Aeetes is the patronym of the kings of Colchis from mythical times onwards; e.g. Medea was the daughter of Aeetes.
Presently the soldiers came to learn what was in course of agitation, 1 and Neon gave out that Xenophon had persuaded the other generals to adopt his views, and had a plan to cheat the soldiers and take them back to the Phasis. The soldiers were highly indignant; meetings were held; little groups gathered ominously; and there seemed an alarming probability that they would repeat the violence with which they had lately treated the heralds of the Colchians and the clerks of the market; when all who did not save themselves by jumping into the sea were stoned to death. So Xenophon, seeing what a storm was brewing, resolved to anticipate matters so far as to summon a meeting of the men without delay, and thus prevent their collecting of their own accord, and he ordered the herald to announce an assembly. The voice of the herald was no sooner heard than they rushed with great readiness to the place of meeting. Then Xenophon, without accusing the generals of having come to him, made the following speech: "I hear that a charge is brought against me. It is I apparently who am going to cheat you and carry you off to Phasis. I beg you by all that is holy to listen to me; and if there be found any guilt in me, let me not leave this place till I have paid the penalty of my misdoing; but if my accusers are found guilty, treat them as they deserve. I presume, sirs, you know where the sun rises and where he sets, and that he who would go to Hellas must needs journey towards the sunset; whereas he who seeks the land of the barbarian must contrariwise fix 6 his face towards the dawn. Now is that a point in which a man might hope to cheat you? Could any one make you believe that the sun rises here and sets there, or that he sets here and rises there? And doubtless you know this too, that it is Boreas, the north wind, who bears the mariner out of Pontus towards Hellas, and the south wind inwards towards the Phasis, whence the saying--
"'When the North wind doth blow Home to Hellas we will go.'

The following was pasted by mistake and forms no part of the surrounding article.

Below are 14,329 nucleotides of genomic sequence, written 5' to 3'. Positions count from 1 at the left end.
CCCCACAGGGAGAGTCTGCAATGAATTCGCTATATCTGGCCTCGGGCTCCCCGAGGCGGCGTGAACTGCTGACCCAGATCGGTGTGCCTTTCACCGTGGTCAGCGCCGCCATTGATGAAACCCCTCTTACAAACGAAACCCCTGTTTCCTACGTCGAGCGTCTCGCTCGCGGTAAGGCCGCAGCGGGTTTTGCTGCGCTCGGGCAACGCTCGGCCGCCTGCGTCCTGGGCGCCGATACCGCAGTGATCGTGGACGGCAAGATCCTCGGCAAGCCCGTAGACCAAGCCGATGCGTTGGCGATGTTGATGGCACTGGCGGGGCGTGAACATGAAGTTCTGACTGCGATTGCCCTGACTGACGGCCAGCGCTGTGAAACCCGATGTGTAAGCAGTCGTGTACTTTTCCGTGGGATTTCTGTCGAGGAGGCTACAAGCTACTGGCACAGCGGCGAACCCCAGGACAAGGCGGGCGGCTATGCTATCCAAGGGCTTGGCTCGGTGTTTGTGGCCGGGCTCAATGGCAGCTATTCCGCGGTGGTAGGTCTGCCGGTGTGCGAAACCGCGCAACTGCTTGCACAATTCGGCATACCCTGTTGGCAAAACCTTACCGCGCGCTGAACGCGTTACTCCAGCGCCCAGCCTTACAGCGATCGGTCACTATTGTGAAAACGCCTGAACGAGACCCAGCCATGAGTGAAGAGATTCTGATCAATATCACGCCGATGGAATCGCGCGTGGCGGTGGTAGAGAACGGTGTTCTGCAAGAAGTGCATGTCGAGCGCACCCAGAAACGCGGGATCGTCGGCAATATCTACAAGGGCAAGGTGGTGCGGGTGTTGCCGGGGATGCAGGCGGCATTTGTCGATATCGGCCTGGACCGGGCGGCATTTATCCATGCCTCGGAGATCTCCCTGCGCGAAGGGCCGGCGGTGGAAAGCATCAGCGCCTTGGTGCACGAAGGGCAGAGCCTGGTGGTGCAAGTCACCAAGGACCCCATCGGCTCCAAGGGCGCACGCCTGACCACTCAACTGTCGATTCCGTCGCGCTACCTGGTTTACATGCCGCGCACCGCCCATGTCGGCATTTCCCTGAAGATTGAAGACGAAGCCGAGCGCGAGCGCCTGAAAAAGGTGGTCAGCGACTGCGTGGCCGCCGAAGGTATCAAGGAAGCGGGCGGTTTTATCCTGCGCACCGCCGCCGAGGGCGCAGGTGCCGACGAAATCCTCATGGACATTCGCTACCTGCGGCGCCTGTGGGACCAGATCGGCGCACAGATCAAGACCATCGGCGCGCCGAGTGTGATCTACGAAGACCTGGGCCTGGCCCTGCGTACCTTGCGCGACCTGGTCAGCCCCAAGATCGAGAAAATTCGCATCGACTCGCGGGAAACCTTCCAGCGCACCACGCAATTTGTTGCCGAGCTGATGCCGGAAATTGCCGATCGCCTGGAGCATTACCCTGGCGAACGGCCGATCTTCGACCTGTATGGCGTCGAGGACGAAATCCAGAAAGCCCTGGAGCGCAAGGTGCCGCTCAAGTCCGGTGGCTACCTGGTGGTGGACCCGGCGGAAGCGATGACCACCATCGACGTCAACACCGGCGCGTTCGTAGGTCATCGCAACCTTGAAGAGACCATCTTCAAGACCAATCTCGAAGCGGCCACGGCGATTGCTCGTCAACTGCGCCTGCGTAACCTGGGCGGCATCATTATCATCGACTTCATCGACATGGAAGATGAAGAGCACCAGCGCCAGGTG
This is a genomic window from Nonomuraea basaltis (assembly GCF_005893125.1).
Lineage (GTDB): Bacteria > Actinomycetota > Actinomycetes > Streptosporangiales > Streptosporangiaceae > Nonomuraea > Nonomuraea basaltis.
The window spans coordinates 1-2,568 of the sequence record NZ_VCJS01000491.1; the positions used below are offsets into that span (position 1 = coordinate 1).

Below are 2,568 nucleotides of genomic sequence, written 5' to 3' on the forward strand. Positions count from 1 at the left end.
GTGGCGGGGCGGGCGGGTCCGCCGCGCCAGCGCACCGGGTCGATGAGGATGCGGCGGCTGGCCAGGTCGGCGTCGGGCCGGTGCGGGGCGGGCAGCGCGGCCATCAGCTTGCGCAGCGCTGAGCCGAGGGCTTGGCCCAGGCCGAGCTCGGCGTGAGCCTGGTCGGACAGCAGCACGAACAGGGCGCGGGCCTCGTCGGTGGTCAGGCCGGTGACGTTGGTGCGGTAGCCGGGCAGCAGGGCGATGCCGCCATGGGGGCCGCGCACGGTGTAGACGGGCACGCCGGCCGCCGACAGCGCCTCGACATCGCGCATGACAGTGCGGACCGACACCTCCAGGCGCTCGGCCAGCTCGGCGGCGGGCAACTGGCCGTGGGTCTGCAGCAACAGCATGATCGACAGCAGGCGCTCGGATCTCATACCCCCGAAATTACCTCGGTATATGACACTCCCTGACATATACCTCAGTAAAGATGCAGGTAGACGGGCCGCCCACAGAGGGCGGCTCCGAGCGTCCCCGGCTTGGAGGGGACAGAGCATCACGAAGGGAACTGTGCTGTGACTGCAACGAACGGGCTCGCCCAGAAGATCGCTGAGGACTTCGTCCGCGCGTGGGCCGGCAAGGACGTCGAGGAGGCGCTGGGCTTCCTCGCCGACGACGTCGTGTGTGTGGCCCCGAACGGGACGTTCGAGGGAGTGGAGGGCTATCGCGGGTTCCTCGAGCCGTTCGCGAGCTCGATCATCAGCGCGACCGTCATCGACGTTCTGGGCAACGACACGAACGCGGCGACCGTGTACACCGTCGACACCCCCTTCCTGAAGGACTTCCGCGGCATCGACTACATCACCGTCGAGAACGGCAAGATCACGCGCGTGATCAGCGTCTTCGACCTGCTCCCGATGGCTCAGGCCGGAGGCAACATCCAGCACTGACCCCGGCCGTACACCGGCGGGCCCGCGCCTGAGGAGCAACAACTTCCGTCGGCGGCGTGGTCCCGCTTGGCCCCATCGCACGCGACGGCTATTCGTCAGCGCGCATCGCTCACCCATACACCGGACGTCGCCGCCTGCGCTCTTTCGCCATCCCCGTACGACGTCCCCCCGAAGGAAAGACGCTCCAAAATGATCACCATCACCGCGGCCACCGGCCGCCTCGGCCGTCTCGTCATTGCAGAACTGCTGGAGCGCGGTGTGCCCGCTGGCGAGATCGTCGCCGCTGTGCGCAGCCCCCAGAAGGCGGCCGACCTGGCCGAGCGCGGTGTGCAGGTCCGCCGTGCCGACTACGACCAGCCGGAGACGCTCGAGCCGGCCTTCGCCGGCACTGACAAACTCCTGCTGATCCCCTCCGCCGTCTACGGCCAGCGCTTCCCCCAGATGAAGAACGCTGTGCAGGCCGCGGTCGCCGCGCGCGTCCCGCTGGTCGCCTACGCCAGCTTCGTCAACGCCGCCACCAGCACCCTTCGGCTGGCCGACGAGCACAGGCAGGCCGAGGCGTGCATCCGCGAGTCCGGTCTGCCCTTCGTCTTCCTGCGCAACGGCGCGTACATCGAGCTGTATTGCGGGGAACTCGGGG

Whether this was a local saying or a proverb I cannot say. The words have a poetical ring about them: "When Borrhas blows, fair voyages to Hellas."
"He would be a clever fellow who could befool you into embarking with a south wind blowing. That sounds all very well, you think, only I may get you on board during a calm. Granted, but I shall be on board my one ship, and you on board another hundred at least, and how am I to constrain you to voyage with me against your will, or by what cajolery shall I carry you off? But I will imagine you so far befooled and bewitched by me, that I have got you to the Phasis; we proceed to disembark on dry land. At last it will come out, that wherever you are, you are not in Hellas, and the inventor of the trick will be one sole man, and you who have been caught by it will number something like ten thousand with swords in your hands. I do not know how a man could better ensure his own punishment than by embarking on such a policy with regards to himself and you.
"Nay, these tales are the invention of silly fellows who are jealous of the honour you bestow on me. A most uncalled-for jealousy! Do I hinder any of them from speaking any word of import in his power? of striking a blow in your behalf and his own, if that is his choice? or, finally, of keeping his eyes and ears open to secure your safety? What is it? In your choice of leaders do I stand in the way of any one, is that it? Let him step forward, I yield him place; he shall be your general; only he must prove that he has your good at heart.